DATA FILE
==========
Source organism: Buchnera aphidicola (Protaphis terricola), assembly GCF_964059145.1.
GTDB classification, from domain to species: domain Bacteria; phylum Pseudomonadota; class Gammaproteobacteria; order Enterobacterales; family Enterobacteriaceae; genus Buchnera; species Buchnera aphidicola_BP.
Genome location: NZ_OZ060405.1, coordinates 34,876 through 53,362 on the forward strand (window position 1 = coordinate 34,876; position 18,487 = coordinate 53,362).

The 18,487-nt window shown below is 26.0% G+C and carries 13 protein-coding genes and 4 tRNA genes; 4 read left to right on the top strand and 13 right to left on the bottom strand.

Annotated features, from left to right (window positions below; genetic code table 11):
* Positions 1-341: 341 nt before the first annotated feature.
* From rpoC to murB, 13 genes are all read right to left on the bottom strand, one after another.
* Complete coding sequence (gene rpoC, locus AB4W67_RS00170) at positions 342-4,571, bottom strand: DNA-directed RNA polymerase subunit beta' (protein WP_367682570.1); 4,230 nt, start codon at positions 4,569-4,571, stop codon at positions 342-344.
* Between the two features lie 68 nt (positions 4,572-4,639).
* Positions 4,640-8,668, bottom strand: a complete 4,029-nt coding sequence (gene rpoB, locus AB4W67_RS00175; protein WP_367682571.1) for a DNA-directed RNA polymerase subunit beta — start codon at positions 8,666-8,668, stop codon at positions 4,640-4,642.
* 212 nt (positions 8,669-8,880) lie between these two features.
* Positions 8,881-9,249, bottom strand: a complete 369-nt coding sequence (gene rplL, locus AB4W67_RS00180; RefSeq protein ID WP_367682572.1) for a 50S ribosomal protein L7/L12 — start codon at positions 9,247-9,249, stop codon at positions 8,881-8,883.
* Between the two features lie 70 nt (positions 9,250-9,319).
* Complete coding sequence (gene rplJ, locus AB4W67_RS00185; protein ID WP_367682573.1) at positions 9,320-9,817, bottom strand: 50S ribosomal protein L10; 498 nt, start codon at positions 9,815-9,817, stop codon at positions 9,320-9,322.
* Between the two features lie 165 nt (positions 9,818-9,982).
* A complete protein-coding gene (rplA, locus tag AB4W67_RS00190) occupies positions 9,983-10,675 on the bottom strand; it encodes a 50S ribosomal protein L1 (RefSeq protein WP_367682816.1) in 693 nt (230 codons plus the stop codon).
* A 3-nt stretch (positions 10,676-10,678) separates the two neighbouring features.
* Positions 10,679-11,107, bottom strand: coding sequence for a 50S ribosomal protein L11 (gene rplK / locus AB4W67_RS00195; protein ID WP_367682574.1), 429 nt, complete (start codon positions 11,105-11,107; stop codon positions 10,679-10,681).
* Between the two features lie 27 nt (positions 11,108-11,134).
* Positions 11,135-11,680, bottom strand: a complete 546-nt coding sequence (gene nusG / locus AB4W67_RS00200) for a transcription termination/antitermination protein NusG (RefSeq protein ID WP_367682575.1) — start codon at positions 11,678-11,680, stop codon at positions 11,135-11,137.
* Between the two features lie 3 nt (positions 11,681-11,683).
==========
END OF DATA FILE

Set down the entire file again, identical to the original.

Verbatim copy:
Source organism: Buchnera aphidicola (Protaphis terricola), assembly GCF_964059145.1.
GTDB classification, from domain to species: domain Bacteria; phylum Pseudomonadota; class Gammaproteobacteria; order Enterobacterales; family Enterobacteriaceae; genus Buchnera; species Buchnera aphidicola_BP.
Genome location: NZ_OZ060405.1, coordinates 34,876 through 53,362 on the forward strand (window position 1 = coordinate 34,876; position 18,487 = coordinate 53,362).

The 18,487-nt window shown below is 26.0% G+C and carries 13 protein-coding genes and 4 tRNA genes; 4 read left to right on the top strand and 13 right to left on the bottom strand.

Annotated features, from left to right (window positions below; genetic code table 11):
* Positions 1-341: 341 nt before the first annotated feature.
* From rpoC to murB, 13 genes are all read right to left on the bottom strand, one after another.
* Complete coding sequence (gene rpoC, locus AB4W67_RS00170) at positions 342-4,571, bottom strand: DNA-directed RNA polymerase subunit beta' (protein WP_367682570.1); 4,230 nt, start codon at positions 4,569-4,571, stop codon at positions 342-344.
* Between the two features lie 68 nt (positions 4,572-4,639).
* Positions 4,640-8,668, bottom strand: a complete 4,029-nt coding sequence (gene rpoB, locus AB4W67_RS00175; protein WP_367682571.1) for a DNA-directed RNA polymerase subunit beta — start codon at positions 8,666-8,668, stop codon at positions 4,640-4,642.
* 212 nt (positions 8,669-8,880) lie between these two features.
* Positions 8,881-9,249, bottom strand: a complete 369-nt coding sequence (gene rplL, locus AB4W67_RS00180; RefSeq protein ID WP_367682572.1) for a 50S ribosomal protein L7/L12 — start codon at positions 9,247-9,249, stop codon at positions 8,881-8,883.
* Between the two features lie 70 nt (positions 9,250-9,319).
* Complete coding sequence (gene rplJ, locus AB4W67_RS00185; protein ID WP_367682573.1) at positions 9,320-9,817, bottom strand: 50S ribosomal protein L10; 498 nt, start codon at positions 9,815-9,817, stop codon at positions 9,320-9,322.
* Between the two features lie 165 nt (positions 9,818-9,982).
* A complete protein-coding gene (rplA, locus tag AB4W67_RS00190) occupies positions 9,983-10,675 on the bottom strand; it encodes a 50S ribosomal protein L1 (RefSeq protein WP_367682816.1) in 693 nt (230 codons plus the stop codon).
* A 3-nt stretch (positions 10,676-10,678) separates the two neighbouring features.
* Positions 10,679-11,107, bottom strand: coding sequence for a 50S ribosomal protein L11 (gene rplK / locus AB4W67_RS00195; protein ID WP_367682574.1), 429 nt, complete (start codon positions 11,105-11,107; stop codon positions 10,679-10,681).
* Between the two features lie 27 nt (positions 11,108-11,134).
* Positions 11,135-11,680, bottom strand: a complete 546-nt coding sequence (gene nusG / locus AB4W67_RS00200) for a transcription termination/antitermination protein NusG (RefSeq protein ID WP_367682575.1) — start codon at positions 11,678-11,680, stop codon at positions 11,135-11,137.
* Between the two features lie 3 nt (positions 11,681-11,683).